Good evening everyone! Today I was quite the foodie and had a delicous adventure. It started this morning when my Father cooked me and my family a traditional English breakfast. Here’s a photo I took before I dug in:
It included English beans in a tomato sauce, toast, English bacon (aka rashers), eggs made to order (I got sunny-side-up because that’s my favorite), black pudding, roasted red tomatoes (not on my plate), pork bangers, and bubble and squeak! (For our recipe to make Bubble and Squeak, see my Food Blog, Tuck In and Chow Down, here!
Later today, I went shopping with my father and found these really good herbal-infused waters:
To be honest, I got them at Shop Rite for $1.29 each. I tried each one then decided to drink the lemongrass, mint, vanilla one first and save the lavender mint for before bed, since lavender is supposed to be relaxing/calming. The taste of the herbs is subtle and they’re more of an aftertaste than an initial taste, but they’re very good and I highly recommend them!
Later, I went to a Japanese Obon Festival. It was in Seabrook, which is in South Jersey. I carpooled with my friend Kel (not to be confused with Kels, although sometimes I slip up and call her that) and her cousin Sharon.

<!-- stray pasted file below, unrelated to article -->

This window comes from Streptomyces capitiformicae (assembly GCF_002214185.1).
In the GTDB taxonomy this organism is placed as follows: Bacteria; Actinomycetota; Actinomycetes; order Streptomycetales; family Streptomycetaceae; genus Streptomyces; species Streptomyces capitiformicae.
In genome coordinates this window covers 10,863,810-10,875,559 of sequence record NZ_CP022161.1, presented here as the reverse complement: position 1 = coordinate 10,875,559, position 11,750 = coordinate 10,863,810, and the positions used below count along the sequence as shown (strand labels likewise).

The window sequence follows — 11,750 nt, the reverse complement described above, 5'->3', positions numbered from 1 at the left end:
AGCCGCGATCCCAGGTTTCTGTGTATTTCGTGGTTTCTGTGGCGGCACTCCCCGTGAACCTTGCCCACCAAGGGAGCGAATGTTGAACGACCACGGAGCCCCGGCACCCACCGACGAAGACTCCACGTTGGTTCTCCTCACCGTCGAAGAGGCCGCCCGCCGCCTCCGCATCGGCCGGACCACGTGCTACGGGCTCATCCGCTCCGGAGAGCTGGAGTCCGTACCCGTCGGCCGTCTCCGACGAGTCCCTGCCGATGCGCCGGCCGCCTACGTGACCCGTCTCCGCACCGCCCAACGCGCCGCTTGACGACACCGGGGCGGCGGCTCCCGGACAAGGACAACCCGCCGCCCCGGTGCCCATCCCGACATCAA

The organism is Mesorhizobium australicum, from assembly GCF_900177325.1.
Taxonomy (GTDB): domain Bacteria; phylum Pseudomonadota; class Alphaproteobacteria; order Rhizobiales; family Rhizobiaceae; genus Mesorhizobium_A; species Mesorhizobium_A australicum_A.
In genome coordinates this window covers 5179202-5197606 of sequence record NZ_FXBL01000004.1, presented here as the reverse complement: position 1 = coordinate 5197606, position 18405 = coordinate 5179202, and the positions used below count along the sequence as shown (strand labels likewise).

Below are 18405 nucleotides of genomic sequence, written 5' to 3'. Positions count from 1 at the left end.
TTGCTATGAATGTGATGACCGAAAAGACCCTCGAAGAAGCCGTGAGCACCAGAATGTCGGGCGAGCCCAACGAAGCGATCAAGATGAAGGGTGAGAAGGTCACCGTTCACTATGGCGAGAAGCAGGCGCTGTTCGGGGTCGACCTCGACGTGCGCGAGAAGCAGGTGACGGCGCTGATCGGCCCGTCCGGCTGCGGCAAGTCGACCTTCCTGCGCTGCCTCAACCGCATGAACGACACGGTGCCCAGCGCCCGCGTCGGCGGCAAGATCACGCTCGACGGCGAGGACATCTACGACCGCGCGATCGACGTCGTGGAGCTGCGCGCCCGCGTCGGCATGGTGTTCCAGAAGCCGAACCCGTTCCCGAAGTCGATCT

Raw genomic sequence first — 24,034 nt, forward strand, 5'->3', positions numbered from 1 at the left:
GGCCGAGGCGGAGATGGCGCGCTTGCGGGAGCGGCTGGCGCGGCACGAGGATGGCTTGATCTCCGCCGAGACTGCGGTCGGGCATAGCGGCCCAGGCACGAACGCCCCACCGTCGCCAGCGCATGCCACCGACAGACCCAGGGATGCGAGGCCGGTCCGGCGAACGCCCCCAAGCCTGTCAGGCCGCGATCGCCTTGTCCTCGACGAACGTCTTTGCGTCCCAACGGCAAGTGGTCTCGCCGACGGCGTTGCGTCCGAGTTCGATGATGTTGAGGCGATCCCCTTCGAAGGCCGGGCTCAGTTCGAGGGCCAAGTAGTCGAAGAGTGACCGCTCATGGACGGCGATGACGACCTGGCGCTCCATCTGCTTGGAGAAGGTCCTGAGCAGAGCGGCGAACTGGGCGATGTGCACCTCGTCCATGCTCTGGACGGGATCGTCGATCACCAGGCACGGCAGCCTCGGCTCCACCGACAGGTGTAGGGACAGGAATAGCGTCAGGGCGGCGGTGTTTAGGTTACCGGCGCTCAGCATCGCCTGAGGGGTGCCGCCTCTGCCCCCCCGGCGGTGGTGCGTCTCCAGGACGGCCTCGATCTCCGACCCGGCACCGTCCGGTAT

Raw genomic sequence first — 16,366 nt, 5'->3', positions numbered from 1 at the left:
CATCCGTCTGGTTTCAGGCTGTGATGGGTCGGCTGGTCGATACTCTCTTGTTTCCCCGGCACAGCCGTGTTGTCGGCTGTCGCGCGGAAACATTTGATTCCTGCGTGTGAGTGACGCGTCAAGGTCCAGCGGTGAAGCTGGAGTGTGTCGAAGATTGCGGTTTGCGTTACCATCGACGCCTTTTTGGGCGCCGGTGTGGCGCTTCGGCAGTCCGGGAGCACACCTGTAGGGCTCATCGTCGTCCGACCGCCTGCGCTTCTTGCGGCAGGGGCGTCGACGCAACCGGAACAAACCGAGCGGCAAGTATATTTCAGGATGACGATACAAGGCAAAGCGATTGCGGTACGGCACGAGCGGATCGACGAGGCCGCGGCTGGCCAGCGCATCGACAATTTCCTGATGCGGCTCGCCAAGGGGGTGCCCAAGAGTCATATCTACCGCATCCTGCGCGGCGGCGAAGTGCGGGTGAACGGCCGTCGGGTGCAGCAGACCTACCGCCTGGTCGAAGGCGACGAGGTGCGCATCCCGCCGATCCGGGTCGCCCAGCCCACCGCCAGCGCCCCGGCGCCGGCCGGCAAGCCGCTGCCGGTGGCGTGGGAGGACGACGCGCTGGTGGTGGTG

The festival started around 4p. There was a karate demonstration for a local dojo. I attended an “Introduction to Buddhism” inside the Temple, visited the Zen Garden in the back of the Temple grounds, and watched the Odori Dancing and the Tokai Drumming! I even took videos for you guys! But…I can’t figure out how to upload videos to my WordPress Blog! Sadness! -cries in a corner- I really want to share, too!
Ah…but I also got food while I was there. Since it was a Japanese festival, they served Japanese stall (vendor) food. I had beef and onion stir-fry over white rice:
And Somen noodles (yum!):
Somen noodles are a Japense thin-noodle (about 1.33 mm (think angel hair pasta or vercimelli), usually made of wheat. They are served cold and mostly eaten during the summers of Japan as Japanese summers are hot and humid and it is easy to loose your appetite by the end of the day. Somen is served in a soy sauced-based sauce (men-tsuyu) and can be garnished with your choices of grated ginger, chopped green onions, or Katsuobushi (which is dried, fermented, and smoked skipjack tuna).
“Somen is not something you normally eat at restaurants. It is truly home cooking…[an] easy one too! You can find dried Somen noodle along with noodle sauce at many supermarkets in the US.” –Japanese Cooking 101
All in all, today was a deliciousness-filled day! Looking forward to more adventures!
Look for my words again soon!